I joined the Haseloff Lab last October as OpenPlant Research Manager. My work revolves around the OpenPlant goal of developing foundational technologies for engineering the model plant Marchantia polymorpha. To effectively combine biology and engineering, synthetic biology needs appropriate technological platforms together with changes in the way the scientific community engages. My work is related to both topics, and I am thrilled about all the challenges ahead!
To start with, I am establishing modular pipelines that can scale from small projects to high-throughput experiments. For example, we are developing automation platforms for protocols like DNA assembly using the recently acquired Echo550 acoustic liquid handler. Alongside, we are standardising protocols in relation to Marchantia propagation, transformation and storage. For the screening and characterisation of the generated Marchantia lines, I am also developing imaging pipelines with a view to quantitatively characterise DNA parts and genetic circuits.
We are establishing an imaging hub at Plant Sciences, including a new Keyence digital microscope for real-time 3D reconstruction of Marchantia plants. We are very well equipped with a series of new fluorescent microscopes with different resolution capabilities, for example a new Leica stereo microscope with fluorescence as well as a new top of the range Leica SP8 confocal microscope. I coordinated a summer workshop on LithographX, open source and open development software for 2D/3D image processing and visualisation.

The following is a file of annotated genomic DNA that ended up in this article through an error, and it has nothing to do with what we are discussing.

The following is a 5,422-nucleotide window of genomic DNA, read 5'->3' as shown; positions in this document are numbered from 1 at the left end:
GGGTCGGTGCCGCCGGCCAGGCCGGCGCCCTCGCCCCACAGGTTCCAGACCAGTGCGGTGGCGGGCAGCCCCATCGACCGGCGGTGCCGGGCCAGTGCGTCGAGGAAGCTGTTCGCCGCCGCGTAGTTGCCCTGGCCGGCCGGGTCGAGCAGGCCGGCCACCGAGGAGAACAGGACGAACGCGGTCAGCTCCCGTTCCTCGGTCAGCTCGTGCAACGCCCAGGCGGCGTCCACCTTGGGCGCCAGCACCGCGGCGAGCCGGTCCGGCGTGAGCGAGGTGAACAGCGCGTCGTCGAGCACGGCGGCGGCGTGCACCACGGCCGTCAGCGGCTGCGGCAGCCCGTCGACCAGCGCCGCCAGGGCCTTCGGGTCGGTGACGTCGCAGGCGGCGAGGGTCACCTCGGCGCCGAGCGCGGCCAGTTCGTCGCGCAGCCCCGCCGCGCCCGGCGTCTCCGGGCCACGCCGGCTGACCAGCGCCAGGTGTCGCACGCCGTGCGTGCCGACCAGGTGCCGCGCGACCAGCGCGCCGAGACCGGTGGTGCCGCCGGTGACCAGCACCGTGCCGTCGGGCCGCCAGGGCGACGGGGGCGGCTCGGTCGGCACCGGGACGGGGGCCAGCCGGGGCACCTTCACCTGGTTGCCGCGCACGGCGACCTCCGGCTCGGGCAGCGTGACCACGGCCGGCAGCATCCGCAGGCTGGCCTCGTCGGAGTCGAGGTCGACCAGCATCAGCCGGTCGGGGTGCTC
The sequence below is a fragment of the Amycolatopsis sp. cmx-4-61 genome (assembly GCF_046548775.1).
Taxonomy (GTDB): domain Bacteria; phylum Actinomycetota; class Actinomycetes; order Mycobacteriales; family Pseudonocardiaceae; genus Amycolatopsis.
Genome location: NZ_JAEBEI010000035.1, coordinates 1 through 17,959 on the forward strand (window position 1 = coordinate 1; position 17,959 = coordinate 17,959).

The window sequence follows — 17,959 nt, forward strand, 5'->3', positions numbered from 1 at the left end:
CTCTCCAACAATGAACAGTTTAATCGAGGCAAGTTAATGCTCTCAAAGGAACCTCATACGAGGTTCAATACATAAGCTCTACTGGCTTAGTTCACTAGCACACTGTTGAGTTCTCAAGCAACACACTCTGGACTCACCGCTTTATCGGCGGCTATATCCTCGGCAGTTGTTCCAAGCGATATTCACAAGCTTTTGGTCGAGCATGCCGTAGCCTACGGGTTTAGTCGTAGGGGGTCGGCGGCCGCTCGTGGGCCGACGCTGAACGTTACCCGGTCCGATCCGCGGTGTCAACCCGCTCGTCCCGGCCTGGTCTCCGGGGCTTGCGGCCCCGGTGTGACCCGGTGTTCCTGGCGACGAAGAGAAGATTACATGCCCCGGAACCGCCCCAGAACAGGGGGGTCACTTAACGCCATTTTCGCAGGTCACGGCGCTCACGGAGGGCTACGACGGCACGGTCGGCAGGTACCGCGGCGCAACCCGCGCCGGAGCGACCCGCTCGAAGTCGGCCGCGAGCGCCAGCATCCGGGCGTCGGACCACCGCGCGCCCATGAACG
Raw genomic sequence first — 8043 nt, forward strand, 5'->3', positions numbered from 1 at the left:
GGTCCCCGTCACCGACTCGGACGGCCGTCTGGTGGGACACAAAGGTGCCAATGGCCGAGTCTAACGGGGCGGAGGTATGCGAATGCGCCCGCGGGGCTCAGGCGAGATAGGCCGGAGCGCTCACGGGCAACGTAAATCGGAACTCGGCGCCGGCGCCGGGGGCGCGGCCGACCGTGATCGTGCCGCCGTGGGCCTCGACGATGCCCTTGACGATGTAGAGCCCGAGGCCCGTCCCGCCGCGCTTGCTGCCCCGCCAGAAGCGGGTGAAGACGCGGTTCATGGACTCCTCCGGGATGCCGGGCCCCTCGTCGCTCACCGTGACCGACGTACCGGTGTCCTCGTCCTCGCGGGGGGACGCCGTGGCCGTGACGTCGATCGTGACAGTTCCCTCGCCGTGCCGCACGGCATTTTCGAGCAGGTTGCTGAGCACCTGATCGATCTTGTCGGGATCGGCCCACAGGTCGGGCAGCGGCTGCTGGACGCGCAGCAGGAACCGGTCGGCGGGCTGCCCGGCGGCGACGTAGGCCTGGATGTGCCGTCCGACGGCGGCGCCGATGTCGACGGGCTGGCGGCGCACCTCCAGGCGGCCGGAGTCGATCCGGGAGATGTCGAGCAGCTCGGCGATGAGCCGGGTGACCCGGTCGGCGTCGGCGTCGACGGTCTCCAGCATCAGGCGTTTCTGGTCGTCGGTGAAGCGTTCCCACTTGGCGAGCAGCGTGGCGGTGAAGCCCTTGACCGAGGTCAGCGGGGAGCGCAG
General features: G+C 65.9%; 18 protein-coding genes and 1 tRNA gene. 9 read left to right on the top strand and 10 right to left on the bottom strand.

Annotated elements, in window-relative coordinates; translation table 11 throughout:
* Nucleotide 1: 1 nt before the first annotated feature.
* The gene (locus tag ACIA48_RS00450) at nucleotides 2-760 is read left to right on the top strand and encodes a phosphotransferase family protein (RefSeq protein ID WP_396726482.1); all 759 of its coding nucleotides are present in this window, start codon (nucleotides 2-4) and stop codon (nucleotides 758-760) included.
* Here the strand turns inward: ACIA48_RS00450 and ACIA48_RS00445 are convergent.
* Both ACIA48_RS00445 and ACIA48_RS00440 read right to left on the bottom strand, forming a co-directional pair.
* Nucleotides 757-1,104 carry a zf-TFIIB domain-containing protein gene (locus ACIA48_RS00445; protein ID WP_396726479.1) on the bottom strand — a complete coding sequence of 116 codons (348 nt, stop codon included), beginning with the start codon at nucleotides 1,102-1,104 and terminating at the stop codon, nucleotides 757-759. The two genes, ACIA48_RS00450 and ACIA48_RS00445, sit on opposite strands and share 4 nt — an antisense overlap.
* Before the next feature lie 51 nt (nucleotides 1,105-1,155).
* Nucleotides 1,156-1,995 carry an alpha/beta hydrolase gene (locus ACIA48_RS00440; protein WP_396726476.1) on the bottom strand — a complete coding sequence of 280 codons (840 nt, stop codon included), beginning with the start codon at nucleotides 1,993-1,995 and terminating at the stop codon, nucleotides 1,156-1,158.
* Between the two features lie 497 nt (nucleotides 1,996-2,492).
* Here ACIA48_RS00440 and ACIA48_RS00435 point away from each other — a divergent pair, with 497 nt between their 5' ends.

While we build upon infrastructures and protocols, we need to develop frameworks to facilitate the sharing and reuse of the knowledge produced between all OpenPlant labs in Cambridge and Norwich. To succeed, this needs to be driven by an open community, and I am very fortunate to have around me a group of researchers who recognise the mutual gains of standardisation and are ready to embrace it at the practical level. I established regular meetings for Researchers related to OpenPlant in Cambridge (ROC), both from CU and SLUC, to discuss on OpenPlant-related issues and common research interests.
I’d like to emphasise that all this work on lab infrastructures and workflows, standardisation and sharing, is being established along numerous research lines. In my case, I am fascinated by growth and development, and I am bringing my previous scientific background to projects related to mapping cell lineages during Marchantia gemmae development, modelling gemmae growth, and the induction of localised gene expression in space and time to engineer morphogenesis and metabolism. I am involved in the lab project on Enhancer Trap (ET) lines. These lines report the activity of endogenous regulatory sequences and each ET line expression pattern can be visualised throughout gemmae development. We are searching for lines that will tag specific cell lineages and reveal developmental transitions, which in addition, can later be used to genetically manipulate particular cell types.
I also participate in an OpenPlant Fund project on single RNA molecule imaging with Dr Susan Duncan from the John Innes Centre.